Mississippi lawmakers seek US constitutional convention
JACKSON, Miss. (AP) — Mississippi has become the 15th state to ask Congress to call a national “convention of states” to try to amend the U.S. Constitution to limit the powers of the federal government.
Supporters say a convention would focus on reducing federal spending. Opponents, however, say they worry a convention could try to limit the judiciary or take voting rights from women or African-Americans.
Mississippi House members argued more than an hour Wednesday before voting 69-46 to adopt a resolution that cleared the state Senate last week. As in the Senate, most House Republicans voted in favor and most Democrats voted against the proposal.
Since 2013, a Convention of States group has been asking states to adopt such resolutions. The efforts are backed by tea party supporters who say they have lost faith in Congress’ willingness to limit federal spending.
Two-thirds of states, currently 34, must call for a convention. Three-fourths of states, currently 38, must approve any amendments.
Democratic Rep. Jarvis Dortch of Raymond was one of several African-American Mississippi lawmakers who raised concerns about the potential scope of a constitutional convention.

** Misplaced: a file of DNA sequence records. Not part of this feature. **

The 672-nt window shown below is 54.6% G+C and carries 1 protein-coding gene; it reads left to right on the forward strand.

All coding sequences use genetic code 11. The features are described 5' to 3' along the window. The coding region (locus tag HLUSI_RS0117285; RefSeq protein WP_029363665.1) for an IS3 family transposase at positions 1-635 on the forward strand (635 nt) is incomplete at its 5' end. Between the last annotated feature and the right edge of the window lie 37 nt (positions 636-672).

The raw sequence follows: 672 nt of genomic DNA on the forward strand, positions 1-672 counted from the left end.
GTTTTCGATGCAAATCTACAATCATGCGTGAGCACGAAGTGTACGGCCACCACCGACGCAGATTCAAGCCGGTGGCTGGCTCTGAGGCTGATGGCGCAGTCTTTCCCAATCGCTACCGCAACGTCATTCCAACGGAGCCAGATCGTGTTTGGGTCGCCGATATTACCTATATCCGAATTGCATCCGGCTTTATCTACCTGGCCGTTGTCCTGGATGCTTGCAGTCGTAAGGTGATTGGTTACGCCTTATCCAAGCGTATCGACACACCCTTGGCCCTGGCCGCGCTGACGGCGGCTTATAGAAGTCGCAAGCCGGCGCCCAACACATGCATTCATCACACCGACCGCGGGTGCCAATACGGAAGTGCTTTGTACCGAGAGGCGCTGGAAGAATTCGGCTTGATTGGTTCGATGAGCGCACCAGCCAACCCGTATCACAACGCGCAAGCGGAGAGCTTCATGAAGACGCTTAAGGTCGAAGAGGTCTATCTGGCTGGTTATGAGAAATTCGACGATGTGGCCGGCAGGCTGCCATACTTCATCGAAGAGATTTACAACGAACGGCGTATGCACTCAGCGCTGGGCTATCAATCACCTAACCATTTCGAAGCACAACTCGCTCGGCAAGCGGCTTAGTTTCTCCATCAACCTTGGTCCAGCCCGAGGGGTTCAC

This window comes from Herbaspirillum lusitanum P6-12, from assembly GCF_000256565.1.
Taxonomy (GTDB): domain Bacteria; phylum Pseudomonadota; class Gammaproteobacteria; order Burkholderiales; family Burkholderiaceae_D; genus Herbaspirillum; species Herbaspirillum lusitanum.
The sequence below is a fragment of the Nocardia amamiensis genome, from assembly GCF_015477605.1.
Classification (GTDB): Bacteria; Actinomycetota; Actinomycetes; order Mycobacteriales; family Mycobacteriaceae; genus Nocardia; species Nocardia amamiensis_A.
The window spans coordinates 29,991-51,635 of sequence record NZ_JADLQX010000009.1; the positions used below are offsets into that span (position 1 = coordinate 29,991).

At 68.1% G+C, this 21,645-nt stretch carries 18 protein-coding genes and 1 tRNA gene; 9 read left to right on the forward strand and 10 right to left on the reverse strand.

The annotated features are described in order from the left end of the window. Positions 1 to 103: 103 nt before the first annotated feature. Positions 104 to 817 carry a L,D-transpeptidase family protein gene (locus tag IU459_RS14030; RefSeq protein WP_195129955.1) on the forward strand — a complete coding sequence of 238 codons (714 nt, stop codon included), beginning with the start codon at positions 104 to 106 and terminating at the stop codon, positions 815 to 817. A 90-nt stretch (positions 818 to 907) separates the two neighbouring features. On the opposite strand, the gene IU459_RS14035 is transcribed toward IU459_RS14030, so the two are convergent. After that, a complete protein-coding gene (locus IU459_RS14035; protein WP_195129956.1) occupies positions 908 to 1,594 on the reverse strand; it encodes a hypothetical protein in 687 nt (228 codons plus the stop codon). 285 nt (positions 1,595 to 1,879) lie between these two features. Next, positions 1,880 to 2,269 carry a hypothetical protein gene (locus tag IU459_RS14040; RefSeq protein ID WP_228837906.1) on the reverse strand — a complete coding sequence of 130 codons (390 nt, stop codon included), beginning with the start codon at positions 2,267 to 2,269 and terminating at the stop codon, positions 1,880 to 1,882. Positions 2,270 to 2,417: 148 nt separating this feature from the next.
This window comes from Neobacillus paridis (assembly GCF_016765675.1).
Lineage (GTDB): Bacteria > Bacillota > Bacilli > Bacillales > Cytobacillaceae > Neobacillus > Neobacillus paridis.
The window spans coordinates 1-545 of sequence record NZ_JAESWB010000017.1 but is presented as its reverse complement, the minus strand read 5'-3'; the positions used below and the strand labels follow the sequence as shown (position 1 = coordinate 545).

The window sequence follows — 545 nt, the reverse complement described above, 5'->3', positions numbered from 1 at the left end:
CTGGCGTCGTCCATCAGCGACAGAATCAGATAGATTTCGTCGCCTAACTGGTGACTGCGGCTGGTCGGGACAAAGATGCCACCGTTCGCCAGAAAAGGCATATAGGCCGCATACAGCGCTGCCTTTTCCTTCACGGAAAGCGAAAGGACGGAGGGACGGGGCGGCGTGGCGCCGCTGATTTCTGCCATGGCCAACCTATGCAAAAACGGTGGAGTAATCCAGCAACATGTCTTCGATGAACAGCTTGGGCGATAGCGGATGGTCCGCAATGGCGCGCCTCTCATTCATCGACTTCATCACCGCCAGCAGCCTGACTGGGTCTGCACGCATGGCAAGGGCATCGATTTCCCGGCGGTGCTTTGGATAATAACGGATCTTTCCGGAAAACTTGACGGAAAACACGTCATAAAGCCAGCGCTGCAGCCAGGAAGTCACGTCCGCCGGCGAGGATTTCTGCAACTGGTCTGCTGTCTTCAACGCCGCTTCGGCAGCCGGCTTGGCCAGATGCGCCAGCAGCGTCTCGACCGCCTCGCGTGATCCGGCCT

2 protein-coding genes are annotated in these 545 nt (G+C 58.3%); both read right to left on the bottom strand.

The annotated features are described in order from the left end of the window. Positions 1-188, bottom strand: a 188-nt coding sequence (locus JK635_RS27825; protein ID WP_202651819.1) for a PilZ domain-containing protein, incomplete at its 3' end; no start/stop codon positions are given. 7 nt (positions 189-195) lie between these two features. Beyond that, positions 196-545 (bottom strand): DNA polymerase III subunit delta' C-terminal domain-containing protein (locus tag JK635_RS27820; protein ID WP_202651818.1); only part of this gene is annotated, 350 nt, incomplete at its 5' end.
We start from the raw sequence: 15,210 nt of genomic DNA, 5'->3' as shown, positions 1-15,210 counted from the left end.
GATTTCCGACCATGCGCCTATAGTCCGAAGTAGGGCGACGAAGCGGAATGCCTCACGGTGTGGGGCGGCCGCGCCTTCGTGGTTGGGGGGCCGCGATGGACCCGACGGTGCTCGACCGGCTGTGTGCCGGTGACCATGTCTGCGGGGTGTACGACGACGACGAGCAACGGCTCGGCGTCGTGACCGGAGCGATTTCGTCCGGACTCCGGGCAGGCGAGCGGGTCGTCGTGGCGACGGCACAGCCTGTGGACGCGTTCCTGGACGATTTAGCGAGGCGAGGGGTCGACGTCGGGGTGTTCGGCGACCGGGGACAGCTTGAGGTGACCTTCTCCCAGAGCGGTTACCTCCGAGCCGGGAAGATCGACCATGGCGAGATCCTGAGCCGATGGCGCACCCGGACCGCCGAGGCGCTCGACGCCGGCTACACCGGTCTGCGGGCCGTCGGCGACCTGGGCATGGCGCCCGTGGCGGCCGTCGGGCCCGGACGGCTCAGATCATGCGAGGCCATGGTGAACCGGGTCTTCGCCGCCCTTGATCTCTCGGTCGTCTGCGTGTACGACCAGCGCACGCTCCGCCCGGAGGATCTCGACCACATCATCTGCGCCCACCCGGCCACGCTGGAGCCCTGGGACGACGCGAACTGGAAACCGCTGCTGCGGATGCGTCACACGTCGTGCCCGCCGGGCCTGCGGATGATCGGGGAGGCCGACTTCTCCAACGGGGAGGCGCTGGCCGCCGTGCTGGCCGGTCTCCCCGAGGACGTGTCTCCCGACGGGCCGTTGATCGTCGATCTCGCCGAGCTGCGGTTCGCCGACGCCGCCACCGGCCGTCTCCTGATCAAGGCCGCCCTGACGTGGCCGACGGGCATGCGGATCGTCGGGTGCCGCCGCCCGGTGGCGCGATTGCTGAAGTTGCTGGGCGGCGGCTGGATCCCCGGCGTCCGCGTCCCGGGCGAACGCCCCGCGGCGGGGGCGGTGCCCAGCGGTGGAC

“The federal government has used its power and jurisdiction to pass the Civil Rights Act, the Voting Rights Act, to give black people the right to vote, women the right to vote,” Dortch said. “How are those not affected by this?”
Republican Rep. Dan Eubanks of Walls, who is white, responded that a constitutional convention would be for “a specific call” focused on limiting spending.
“There’s a lot of fear mongering going on,” Eubanks said later in the debate after opponents raised other objections.
Mississippi’s call for the constitutional convention says any Mississippi delegates would not participate in talks about term limits for members of Congress. In a vote that fell largely along party lines, House Republicans rejected Democrats’ efforts to change the resolution to specify that Mississippi delegates would protect voting rights for African-Americans and women.
Some Democrats also said Mississippi, which is one of the poorest states in the nation, could be hurt by limiting federal spending. Mississippi receives much more money from the federal government than it pays in federal taxes.
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